opinion

Wham, bam, thank you Shazam: Why Apple is buying the music recognition app

Apple’s decision to splash out $400 million (£299.6m) on buying the UK audio recognition app represents one of the tech giant’s larger deals in the music space, albeit at a sum that’s less than half of Shazam’s recently-touted value (and ...

Practice makes Perfect: The lessons for the biz from Ed Sheeran's latest No.1

The year may be nearly over, but there’s still time for Ed Sheeran’s all-conquering ÷ campaign to set one more landmark. The ascent of Perfect to the singles chart summit this week, and its installation as favourite for the Christmas No.1, seems remarkable, given that it had already reached No.4 during Sheeran’s March chart takeover. Despite the chart changes prompted by the star’s domination of the Top 20, the rise of streaming has made scheduling post-album release singles an ever-harder task for the biz. The public’s streaming behaviour around a big release makes for a sometimes useful, sometimes brutal assessment of which tracks work and which tracks don’t, something the old guard never had to deal with. Consumption of album tracks on streaming services has reached pleasingly constant levels, but achieving the sort of spike in interest in an album that used to be caused by simply releasing a track as a single, has become more and more difficult. But the Perfect campaign shows that, if you can somehow manage to keep at least some of your powder dry, then there is still ample potential to extend the lifespan of a song - and therefore its parent album - way beyond that initial surge. Of course, being able to call up one of the biggest stars in the world helps, but Perfect was already a renewed sales and airplay hit long before Beyoncé’s duet version dropped. The new Andrea Bocelli duet will spread the song to yet another demographic. The big question is what others can learn from the strategy. The judicious use of adding featured artists to single versions has worked in the past for everyone from Little Mix to Taylor Swift, but equally crucial is the role of radio and video in getting audiences to reignite their interest in a song they’re already highly familiar with. In this context, radio playlists and heavy rotation videos still make a significant difference in perception, even if it's the renewed streaming playlist push that actually generates the chart rise. Because, while streaming’s level playing field has been an education for the biz, Perfect shows that it’s still old school gatekeepers that make the difference between a track and a single, and between a hit and a classic.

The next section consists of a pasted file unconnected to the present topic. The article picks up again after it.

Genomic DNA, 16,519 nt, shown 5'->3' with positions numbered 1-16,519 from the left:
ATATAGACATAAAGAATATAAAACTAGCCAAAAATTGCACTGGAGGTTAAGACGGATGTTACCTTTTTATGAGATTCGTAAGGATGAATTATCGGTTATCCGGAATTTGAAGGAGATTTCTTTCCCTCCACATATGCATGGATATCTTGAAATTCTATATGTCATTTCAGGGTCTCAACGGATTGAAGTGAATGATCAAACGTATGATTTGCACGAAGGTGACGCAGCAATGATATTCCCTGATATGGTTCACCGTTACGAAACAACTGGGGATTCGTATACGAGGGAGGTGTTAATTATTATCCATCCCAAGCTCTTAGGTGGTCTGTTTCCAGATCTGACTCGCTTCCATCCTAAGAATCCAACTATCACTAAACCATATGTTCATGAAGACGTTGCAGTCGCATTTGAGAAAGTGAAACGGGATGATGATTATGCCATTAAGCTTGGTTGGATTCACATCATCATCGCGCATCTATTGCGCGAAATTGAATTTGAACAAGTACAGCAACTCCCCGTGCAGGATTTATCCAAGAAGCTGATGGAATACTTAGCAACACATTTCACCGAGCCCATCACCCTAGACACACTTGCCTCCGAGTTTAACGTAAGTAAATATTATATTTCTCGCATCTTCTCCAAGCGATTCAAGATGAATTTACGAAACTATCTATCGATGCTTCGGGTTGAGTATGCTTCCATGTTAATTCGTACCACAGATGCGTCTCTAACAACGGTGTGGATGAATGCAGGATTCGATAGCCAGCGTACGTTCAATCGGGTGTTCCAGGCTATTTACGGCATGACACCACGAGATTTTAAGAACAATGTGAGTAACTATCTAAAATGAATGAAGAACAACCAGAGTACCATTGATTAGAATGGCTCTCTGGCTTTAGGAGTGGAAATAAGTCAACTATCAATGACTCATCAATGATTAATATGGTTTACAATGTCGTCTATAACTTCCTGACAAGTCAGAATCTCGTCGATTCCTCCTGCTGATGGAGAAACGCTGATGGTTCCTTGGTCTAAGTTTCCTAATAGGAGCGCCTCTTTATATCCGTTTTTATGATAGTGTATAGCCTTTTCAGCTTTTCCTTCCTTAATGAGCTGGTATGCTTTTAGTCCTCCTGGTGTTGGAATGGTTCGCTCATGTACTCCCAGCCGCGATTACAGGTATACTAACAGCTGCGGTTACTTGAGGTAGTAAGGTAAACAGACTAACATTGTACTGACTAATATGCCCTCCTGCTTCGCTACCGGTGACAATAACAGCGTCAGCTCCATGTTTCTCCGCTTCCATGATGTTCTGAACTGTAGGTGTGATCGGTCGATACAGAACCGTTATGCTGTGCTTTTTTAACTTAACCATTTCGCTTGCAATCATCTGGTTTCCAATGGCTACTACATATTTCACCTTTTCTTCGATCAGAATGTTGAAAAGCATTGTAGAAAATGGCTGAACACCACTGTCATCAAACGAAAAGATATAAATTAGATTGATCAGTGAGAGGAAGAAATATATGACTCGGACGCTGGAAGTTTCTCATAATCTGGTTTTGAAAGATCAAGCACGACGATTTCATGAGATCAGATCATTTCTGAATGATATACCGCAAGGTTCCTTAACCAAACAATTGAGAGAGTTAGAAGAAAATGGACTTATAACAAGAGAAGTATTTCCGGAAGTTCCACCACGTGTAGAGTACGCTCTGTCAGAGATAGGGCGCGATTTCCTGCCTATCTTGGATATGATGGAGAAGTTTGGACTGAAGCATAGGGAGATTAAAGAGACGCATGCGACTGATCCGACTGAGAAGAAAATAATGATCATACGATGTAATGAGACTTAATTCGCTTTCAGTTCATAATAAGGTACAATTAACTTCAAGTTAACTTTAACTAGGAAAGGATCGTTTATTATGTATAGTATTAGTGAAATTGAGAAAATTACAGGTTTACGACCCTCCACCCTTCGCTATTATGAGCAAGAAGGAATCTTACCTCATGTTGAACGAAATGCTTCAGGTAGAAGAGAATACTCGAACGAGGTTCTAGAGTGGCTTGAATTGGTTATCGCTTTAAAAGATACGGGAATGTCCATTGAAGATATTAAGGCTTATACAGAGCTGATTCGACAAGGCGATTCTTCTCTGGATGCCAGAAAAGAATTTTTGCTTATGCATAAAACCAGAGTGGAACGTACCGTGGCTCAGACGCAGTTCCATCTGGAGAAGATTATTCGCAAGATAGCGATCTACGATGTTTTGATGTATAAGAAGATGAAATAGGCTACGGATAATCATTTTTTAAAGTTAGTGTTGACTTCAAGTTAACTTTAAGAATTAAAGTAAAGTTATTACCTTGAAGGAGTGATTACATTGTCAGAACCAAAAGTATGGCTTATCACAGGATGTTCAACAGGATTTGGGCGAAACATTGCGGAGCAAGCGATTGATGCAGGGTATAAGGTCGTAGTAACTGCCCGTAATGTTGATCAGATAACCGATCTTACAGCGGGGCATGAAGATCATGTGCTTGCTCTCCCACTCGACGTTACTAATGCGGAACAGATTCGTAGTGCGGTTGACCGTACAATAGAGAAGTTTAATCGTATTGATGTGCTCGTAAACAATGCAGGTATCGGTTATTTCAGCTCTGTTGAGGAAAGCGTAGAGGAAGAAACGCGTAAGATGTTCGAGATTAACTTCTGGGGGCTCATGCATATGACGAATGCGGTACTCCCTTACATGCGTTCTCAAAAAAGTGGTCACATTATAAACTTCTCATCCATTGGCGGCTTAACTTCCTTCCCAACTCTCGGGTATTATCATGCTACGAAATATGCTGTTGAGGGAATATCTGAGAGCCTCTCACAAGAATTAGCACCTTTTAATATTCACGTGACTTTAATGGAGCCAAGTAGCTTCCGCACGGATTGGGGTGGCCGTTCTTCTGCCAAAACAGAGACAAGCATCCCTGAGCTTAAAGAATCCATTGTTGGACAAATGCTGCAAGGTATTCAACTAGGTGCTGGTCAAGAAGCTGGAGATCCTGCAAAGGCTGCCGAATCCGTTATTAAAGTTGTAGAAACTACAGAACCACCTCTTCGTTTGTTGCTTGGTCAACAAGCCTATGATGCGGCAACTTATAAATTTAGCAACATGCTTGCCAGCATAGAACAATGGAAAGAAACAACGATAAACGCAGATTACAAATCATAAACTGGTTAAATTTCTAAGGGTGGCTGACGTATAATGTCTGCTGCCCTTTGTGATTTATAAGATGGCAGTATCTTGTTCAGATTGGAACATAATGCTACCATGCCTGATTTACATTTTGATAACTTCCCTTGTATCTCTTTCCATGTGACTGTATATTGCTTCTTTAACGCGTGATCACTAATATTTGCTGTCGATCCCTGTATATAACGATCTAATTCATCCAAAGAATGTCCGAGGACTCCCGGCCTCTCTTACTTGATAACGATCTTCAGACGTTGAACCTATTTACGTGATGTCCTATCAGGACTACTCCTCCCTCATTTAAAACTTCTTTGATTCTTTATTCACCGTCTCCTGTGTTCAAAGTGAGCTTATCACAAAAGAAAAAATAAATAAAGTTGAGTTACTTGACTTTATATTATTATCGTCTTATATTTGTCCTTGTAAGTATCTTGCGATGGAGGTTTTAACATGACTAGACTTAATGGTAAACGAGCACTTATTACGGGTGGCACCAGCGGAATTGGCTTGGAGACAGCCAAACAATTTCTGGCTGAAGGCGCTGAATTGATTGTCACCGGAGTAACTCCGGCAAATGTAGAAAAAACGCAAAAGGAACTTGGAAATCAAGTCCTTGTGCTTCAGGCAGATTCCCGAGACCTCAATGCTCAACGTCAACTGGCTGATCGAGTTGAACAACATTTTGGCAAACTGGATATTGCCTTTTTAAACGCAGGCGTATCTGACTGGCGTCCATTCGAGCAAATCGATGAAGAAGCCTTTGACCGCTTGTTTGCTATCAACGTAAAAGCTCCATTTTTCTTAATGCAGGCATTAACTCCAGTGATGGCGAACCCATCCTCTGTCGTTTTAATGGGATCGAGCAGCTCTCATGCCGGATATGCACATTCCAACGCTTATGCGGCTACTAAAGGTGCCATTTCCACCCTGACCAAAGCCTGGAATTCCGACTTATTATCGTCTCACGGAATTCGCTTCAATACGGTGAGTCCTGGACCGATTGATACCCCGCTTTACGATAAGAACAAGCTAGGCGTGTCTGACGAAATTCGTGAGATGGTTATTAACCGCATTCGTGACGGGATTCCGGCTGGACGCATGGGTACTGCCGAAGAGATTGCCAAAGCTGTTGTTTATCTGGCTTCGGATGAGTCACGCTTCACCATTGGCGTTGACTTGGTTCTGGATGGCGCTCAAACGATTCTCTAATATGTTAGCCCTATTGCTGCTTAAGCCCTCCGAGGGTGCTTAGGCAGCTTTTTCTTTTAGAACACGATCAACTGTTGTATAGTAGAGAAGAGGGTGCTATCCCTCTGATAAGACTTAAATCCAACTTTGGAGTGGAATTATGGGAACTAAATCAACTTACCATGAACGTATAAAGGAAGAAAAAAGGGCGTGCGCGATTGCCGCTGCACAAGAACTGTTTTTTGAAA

The shape of FU: Why Ed Sheeran doesn't need to give a damn about a Grammy nomination

Just when you thought you were out of awards season, they pull you back in. Yes, barely has the Women In Music/MITs/etc hangover faded than we’re calling for 2018’s Music Week Awards entries (please see p8 for full details) and the Grammy Awards nominations are causing widespread bewilderment by snubbing Ed Sheeran from all three big categories. This is hardly the first time an artist has been snubbed by a major awards ceremony of course, but not even shortlisting the man with both the biggest global album of the year (÷) and 2017’s most ubiquitous song (Shape Of You) seems particularly obtuse. In fact, Sheeran seemingly misses out as a result of the Academy’s revamp of both voters and voting methods, the effect of which has otherwise been extremely positive. Hip-hop, Latin and R&B have waited far too long to get their due in the main categories and Kendrick Lamar, Luis Fonsi and Childish Gambino have more than earned their nominations.   Ed Sheeran doesn’t need a Grammy to have his new superstar status ratified, however nice it would be for him – and the UK industry that helped get him there   And anyway, a snub from the awards that once deemed Milli Vanilli worthy of the Best New Artist gong (later rescinded, to be fair) can’t take away from ÷’s multiple other achievements. Ed Sheeran doesn’t need a Grammy to have his new superstar status ratified, however nice it would be for him – and the UK industry that helped get him there. Nor does it diminish the status of those songs in millions of homes. Alternatively, maybe Sheeran should look at Eminem for the best course of action. On 2000’s The Real Slim Shady, Marshall Mathers rapped: “You think I give a damn about a Grammy?” The following year, he won three of them, including Best Rap Solo Performance for that very song. Here’s hoping Ed is sitting there next to Britney Spears and sweeping the board in 2019…

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